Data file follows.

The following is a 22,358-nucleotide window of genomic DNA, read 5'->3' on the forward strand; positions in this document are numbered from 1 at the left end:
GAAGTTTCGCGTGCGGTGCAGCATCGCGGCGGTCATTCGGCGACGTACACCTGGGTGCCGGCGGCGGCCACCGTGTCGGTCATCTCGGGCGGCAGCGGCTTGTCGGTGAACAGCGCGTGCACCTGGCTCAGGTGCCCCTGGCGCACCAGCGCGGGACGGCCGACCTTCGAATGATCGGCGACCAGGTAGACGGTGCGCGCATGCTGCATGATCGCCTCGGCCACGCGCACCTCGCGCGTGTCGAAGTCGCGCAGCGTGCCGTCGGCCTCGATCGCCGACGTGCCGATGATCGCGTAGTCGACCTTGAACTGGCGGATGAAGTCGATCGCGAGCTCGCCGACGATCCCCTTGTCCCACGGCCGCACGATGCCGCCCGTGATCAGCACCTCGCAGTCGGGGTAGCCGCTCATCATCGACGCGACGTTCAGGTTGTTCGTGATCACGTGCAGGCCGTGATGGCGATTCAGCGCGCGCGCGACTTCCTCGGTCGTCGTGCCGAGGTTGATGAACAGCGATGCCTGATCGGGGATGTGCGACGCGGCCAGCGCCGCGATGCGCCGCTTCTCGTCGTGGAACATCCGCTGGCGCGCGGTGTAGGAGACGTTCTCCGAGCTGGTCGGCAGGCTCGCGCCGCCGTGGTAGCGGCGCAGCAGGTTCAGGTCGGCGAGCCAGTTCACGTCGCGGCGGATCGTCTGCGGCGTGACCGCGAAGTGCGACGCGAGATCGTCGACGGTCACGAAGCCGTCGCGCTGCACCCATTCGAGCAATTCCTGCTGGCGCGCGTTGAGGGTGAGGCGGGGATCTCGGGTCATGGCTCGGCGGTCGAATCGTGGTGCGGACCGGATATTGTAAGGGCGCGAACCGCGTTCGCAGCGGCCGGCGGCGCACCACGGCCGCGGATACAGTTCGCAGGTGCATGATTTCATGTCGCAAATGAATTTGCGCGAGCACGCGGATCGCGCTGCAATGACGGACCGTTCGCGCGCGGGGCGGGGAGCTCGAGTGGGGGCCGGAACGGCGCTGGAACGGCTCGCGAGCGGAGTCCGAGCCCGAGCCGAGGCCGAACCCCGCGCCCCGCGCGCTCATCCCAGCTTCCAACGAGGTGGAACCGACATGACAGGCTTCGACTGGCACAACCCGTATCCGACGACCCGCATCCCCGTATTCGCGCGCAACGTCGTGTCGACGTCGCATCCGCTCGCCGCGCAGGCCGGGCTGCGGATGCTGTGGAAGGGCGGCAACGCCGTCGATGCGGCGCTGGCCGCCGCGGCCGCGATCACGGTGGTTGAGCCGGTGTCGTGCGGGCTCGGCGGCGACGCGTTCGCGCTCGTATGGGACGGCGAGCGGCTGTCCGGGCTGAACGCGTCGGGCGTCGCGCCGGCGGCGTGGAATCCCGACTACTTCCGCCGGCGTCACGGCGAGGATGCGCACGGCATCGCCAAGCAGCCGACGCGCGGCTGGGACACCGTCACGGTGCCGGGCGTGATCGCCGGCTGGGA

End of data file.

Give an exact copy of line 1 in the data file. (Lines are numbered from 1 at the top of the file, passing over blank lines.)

The following is a 22,358-nucleotide window of genomic DNA, read 5'->3' on the forward strand; positions in this document are numbered from 1 at the left end: